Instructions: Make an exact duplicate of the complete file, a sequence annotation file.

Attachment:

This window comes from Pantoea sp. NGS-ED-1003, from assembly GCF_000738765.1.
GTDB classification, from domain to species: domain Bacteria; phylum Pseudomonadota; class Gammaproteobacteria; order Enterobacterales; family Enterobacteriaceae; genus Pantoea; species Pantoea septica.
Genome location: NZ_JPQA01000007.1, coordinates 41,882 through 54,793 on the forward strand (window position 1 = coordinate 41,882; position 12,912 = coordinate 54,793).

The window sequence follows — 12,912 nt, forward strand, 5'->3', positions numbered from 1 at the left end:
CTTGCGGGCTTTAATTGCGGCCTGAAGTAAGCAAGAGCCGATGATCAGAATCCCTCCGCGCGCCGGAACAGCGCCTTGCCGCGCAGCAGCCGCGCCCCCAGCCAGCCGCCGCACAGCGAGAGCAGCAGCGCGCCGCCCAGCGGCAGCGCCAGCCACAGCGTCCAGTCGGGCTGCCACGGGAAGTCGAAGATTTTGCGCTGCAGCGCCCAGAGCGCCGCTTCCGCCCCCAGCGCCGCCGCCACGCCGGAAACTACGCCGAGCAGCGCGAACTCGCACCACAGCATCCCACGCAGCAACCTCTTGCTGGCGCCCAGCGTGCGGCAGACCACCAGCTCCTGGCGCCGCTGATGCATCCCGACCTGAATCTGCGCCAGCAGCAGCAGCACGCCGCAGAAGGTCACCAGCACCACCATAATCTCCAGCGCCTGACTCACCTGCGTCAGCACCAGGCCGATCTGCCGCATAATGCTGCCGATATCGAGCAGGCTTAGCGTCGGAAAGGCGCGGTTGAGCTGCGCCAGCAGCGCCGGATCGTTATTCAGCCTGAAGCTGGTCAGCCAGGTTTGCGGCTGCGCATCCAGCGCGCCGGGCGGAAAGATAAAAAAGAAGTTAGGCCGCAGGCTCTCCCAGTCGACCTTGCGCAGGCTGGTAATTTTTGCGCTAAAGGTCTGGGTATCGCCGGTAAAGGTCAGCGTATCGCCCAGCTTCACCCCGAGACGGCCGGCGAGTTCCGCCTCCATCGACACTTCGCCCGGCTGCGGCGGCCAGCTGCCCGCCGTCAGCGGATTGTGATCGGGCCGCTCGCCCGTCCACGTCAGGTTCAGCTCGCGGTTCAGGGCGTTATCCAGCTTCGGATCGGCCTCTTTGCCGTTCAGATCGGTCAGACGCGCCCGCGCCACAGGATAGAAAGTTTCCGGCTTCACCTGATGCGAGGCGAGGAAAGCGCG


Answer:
This window comes from Pantoea sp. NGS-ED-1003, from assembly GCF_000738765.1.
GTDB classification, from domain to species: domain Bacteria; phylum Pseudomonadota; class Gammaproteobacteria; order Enterobacterales; family Enterobacteriaceae; genus Pantoea; species Pantoea septica.
Genome location: NZ_JPQA01000007.1, coordinates 41,882 through 54,793 on the forward strand (window position 1 = coordinate 41,882; position 12,912 = coordinate 54,793).

The window sequence follows — 12,912 nt, forward strand, 5'->3', positions numbered from 1 at the left end:
CTTGCGGGCTTTAATTGCGGCCTGAAGTAAGCAAGAGCCGATGATCAGAATCCCTCCGCGCGCCGGAACAGCGCCTTGCCGCGCAGCAGCCGCGCCCCCAGCCAGCCGCCGCACAGCGAGAGCAGCAGCGCGCCGCCCAGCGGCAGCGCCAGCCACAGCGTCCAGTCGGGCTGCCACGGGAAGTCGAAGATTTTGCGCTGCAGCGCCCAGAGCGCCGCTTCCGCCCCCAGCGCCGCCGCCACGCCGGAAACTACGCCGAGCAGCGCGAACTCGCACCACAGCATCCCACGCAGCAACCTCTTGCTGGCGCCCAGCGTGCGGCAGACCACCAGCTCCTGGCGCCGCTGATGCATCCCGACCTGAATCTGCGCCAGCAGCAGCAGCACGCCGCAGAAGGTCACCAGCACCACCATAATCTCCAGCGCCTGACTCACCTGCGTCAGCACCAGGCCGATCTGCCGCATAATGCTGCCGATATCGAGCAGGCTTAGCGTCGGAAAGGCGCGGTTGAGCTGCGCCAGCAGCGCCGGATCGTTATTCAGCCTGAAGCTGGTCAGCCAGGTTTGCGGCTGCGCATCCAGCGCGCCGGGCGGAAAGATAAAAAAGAAGTTAGGCCGCAGGCTCTCCCAGTCGACCTTGCGCAGGCTGGTAATTTTTGCGCTAAAGGTCTGGGTATCGCCGGTAAAGGTCAGCGTATCGCCCAGCTTCACCCCGAGACGGCCGGCGAGTTCCGCCTCCATCGACACTTCGCCCGGCTGCGGCGGCCAGCTGCCCGCCGTCAGCGGATTGTGATCGGGCCGCTCGCCCGTCCACGTCAGGTTCAGCTCGCGGTTCAGGGCGTTATCCAGCTTCGGATCGGCCTCTTTGCCGTTCAGATCGGTCAGACGCGCCCGCGCCACAGGATAGAAAGTTTCCGGCTTCACCTGATGCGAGGCGAGGAAAGCGCG